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I am using XSLT to reformat some XML, to (a) turn elements into attributes and (b) sort everything alphabetically. It works EXCEPT the attributes are all on one line. I understand this is usually preferable but in this case I need each attribute to appear on a separate line when I open the file in Notepad++ (or whatever).

I can add XML-style linefeeds with xsl:text, but that's not what I want. The value-of separator attribute doesn't work (this is under .NET's XSL library). I want 'non-XML' line feeds eg. the kind that a non-XML-aware editor will interpret to display each attribute on its own line. Any ideas?

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3 Answers 3

I don't think you can do this with XSLT. What you are looking for is a pretty printer for XML. Why don't you post-process the output of XSLT? I generally pipe such stuff through "xmllint --format -", but that does not do the formatting you want. How hard can it be to roll your own? Especially, if it only needs to do the subset of XML you are using (this stuff gets easier if you don't care about namespaces etc.).

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Yeah, I think you are right. Not that hard... it's just that XSL seems to support just about everything already, I was hoping it would do this too! Cheers and thanks. –  GregT May 7 '09 at 20:00

It is not clear what you mean with "XML" vs. "non-XML" line feeds, but is that what you want:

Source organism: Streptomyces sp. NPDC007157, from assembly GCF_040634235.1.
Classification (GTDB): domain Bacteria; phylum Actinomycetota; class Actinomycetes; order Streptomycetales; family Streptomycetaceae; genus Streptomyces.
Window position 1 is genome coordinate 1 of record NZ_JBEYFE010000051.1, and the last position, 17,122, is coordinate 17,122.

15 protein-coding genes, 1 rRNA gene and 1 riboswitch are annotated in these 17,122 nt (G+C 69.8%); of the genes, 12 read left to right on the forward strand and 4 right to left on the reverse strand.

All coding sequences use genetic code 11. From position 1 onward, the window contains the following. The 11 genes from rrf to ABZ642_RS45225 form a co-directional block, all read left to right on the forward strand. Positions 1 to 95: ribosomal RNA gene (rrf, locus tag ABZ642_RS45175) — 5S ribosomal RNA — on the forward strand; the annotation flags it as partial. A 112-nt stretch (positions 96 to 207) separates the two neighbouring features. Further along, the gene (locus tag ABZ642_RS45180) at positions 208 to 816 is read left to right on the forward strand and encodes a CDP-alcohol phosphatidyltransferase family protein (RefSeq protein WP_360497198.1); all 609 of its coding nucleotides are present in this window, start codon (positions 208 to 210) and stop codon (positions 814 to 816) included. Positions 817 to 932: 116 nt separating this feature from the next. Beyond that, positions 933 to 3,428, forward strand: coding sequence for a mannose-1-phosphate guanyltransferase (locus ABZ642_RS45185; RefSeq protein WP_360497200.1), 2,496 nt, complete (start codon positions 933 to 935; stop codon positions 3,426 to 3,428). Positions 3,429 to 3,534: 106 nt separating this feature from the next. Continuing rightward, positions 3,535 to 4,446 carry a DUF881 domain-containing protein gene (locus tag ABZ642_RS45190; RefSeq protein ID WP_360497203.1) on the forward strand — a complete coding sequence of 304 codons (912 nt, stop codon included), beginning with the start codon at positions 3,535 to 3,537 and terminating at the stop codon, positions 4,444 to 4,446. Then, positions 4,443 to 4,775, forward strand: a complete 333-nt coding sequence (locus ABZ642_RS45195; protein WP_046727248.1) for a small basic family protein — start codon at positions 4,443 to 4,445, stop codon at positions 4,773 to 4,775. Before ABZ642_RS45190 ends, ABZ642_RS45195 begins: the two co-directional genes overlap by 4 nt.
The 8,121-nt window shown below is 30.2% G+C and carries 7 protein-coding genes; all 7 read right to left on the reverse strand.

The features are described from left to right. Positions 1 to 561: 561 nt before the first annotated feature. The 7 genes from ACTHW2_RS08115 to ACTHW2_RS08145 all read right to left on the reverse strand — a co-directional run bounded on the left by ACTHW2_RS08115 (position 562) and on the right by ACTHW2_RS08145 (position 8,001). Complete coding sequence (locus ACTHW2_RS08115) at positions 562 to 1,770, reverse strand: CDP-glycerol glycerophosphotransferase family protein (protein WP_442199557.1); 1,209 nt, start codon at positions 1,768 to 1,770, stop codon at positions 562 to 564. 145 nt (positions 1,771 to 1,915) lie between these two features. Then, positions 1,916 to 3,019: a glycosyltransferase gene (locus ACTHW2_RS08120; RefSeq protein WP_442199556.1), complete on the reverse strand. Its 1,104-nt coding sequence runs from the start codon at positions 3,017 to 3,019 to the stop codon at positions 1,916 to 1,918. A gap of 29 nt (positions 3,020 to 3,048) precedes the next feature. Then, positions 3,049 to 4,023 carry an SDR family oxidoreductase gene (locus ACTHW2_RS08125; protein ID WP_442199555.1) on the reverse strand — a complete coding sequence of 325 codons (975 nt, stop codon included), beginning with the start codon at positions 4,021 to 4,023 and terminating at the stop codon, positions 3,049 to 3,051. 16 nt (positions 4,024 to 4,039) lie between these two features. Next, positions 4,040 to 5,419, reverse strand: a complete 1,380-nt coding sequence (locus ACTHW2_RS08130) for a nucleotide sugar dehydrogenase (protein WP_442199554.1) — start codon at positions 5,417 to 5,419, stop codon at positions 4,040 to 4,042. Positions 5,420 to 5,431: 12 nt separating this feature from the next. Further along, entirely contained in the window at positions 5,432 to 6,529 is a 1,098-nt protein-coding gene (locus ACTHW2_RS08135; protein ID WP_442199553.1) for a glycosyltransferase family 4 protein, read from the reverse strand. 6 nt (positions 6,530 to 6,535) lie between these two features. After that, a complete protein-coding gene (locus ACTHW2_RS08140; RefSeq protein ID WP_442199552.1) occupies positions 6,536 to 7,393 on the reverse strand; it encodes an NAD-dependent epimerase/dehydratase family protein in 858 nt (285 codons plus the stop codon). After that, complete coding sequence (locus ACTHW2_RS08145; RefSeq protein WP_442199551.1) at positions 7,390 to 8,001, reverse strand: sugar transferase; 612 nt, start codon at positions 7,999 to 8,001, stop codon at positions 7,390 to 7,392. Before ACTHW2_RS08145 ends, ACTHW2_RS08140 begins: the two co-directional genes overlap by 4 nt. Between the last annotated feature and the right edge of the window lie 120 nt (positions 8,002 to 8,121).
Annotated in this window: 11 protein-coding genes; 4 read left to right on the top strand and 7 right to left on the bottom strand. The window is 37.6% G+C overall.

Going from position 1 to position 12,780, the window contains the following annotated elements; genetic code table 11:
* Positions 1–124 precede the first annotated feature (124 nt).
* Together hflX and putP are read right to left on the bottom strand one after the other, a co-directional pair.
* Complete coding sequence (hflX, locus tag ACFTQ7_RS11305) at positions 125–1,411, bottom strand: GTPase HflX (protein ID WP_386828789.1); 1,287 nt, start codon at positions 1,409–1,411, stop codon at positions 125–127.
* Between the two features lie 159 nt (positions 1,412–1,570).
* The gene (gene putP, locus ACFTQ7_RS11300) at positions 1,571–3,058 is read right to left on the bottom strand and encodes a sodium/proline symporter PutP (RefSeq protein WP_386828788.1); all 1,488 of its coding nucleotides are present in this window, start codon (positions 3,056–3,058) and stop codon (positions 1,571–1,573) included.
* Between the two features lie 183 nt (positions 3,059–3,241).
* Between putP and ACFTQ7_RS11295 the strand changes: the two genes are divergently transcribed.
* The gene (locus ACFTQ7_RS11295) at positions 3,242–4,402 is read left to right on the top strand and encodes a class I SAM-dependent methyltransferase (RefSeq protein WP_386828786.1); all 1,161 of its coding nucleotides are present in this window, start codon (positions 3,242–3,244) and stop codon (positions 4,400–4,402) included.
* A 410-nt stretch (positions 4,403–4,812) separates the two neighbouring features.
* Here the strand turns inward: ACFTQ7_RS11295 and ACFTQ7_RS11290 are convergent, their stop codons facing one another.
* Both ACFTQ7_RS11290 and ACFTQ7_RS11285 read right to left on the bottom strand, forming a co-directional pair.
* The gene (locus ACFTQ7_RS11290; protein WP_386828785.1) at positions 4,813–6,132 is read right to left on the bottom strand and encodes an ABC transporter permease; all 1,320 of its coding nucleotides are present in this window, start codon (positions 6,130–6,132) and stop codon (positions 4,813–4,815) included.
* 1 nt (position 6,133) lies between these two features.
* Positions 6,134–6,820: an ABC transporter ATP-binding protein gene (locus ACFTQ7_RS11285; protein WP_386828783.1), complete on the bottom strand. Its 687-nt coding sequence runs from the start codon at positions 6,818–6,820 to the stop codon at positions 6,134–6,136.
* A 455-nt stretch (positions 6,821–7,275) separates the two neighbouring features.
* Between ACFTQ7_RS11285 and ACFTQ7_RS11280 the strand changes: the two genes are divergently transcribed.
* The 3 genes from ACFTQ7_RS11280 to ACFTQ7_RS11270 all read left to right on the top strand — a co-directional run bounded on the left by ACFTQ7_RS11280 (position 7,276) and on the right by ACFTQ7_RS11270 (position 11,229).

<?xml version="1.0" encoding="utf-8"?>
<xsl:stylesheet version="1.0" xmlns:xsl="http://www.w3.org/1999/XSL/Transform">
    <xsl:output method="xml" indent="yes"/>

    <xsl:template match="/">
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Thank you, but that actually puts the #010 into the output. Whereas I want a CRLF character in the output so when I open the file in a non-XML aware editor, there are line breaks. –  GregT May 7 '09 at 20:01
actually, that is not what he want's - he wants to use <xsl:attribute/> and have those start on a new line, as opposed to starting on the same line as the node they are being attached to... –  Daren Thomas May 7 '09 at 20:02

Are you referring to newlines between attributes or within attribute values? If the latter, it simply can't be done, due to the XML attribute normalization requirements:

This is because XML 1.0 requires newline characters in attribute values to be normalized into spaces but requires character references to newline characters not to be normalized. The attribute values in the data model represent the attribute value after normalization. If a newline occurring in an attribute value in the tree were output as a newline character rather than as character reference, then the attribute value in the tree created by reparsing the XML would contain a space not a newline, which would mean that the tree had not been output correctly.

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I am referring to between, so the attributes appear in a generic editor with one attribute per line. –  GregT May 7 '09 at 20:02

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